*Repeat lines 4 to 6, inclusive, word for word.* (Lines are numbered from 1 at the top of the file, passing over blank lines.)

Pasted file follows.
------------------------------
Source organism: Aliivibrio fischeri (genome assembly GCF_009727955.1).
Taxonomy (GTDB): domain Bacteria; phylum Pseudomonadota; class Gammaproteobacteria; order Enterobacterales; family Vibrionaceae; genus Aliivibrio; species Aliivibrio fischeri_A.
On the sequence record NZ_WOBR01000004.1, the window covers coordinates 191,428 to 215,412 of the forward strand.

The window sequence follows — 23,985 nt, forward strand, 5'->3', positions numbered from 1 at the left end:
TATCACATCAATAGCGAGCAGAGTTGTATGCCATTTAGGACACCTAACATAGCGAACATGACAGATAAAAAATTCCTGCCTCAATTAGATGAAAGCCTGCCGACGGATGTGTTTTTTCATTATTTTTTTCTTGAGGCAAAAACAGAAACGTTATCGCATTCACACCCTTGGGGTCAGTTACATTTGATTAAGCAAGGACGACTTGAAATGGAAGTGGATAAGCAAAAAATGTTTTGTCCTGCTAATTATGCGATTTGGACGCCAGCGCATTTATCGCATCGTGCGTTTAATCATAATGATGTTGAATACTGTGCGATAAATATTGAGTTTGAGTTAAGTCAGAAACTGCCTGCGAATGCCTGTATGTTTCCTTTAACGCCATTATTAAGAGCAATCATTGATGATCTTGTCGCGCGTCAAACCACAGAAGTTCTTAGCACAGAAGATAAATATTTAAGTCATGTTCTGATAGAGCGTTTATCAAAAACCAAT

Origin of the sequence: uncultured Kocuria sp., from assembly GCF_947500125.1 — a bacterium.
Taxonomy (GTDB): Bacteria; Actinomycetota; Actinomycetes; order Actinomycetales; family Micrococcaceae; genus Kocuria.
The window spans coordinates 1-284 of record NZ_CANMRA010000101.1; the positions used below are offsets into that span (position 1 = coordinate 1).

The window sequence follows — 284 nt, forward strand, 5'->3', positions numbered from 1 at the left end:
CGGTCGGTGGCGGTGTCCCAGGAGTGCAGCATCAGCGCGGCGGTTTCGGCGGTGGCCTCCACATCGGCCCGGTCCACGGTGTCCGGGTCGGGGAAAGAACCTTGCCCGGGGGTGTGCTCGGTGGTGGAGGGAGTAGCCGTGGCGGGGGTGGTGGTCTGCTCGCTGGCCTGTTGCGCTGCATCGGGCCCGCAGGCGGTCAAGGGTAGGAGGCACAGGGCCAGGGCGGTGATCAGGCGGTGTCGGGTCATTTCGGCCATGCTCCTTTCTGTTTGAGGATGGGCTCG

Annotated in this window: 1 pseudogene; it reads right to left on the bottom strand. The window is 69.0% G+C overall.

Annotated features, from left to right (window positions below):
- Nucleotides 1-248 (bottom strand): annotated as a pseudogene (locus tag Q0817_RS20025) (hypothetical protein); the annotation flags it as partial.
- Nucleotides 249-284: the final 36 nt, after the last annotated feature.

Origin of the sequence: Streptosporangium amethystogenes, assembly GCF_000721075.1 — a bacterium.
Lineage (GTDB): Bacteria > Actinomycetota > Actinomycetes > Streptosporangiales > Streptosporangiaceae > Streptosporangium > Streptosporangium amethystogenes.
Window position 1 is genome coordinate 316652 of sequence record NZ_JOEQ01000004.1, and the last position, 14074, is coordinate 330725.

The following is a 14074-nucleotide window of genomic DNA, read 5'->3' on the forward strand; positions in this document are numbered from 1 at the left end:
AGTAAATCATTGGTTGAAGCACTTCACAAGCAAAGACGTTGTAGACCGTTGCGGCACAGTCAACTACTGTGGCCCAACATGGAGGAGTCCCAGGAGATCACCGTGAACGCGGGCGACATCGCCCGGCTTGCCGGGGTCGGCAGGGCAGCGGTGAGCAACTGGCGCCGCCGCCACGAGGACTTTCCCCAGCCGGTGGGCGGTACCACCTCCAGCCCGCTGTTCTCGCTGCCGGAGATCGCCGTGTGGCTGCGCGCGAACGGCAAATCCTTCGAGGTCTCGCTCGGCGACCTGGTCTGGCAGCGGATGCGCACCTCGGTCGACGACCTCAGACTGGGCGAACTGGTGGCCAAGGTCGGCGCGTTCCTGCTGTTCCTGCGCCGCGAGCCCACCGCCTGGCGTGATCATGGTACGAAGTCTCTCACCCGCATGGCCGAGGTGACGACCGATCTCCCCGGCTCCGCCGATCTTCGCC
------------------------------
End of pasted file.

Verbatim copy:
The window sequence follows — 23,985 nt, forward strand, 5'->3', positions numbered from 1 at the left end:
TATCACATCAATAGCGAGCAGAGTTGTATGCCATTTAGGACACCTAACATAGCGAACATGACAGATAAAAAATTCCTGCCTCAATTAGATGAAAGCCTGCCGACGGATGTGTTTTTTCATTATTTTTTTCTTGAGGCAAAAACAGAAACGTTATCGCATTCACACCCTTGGGGTCAGTTACATTTGATTAAGCAAGGACGACTTGAAATGGAAGTGGATAAGCAAAAAATGTTTTGTCCTGCTAATTATGCGATTTGGACGCCAGCGCATTTATCGCATCGTGCGTTTAATCATAATGATGTTGAATACTGTGCGATAAATATTGAGTTTGAGTTAAGTCAGAAACTGCCTGCGAATGCCTGTATGTTTCCTTTAACGCCATTATTAAGAGCAATCATTGATGATCTTGTCGCGCGTCAAACCACAGAAGTTCTTAGCACAGAAGATAAATATTTAAGTCATGTTCTGATAGAGCGTTTATCAAAAACCAAT

Origin of the sequence: uncultured Kocuria sp., from assembly GCF_947500125.1 — a bacterium.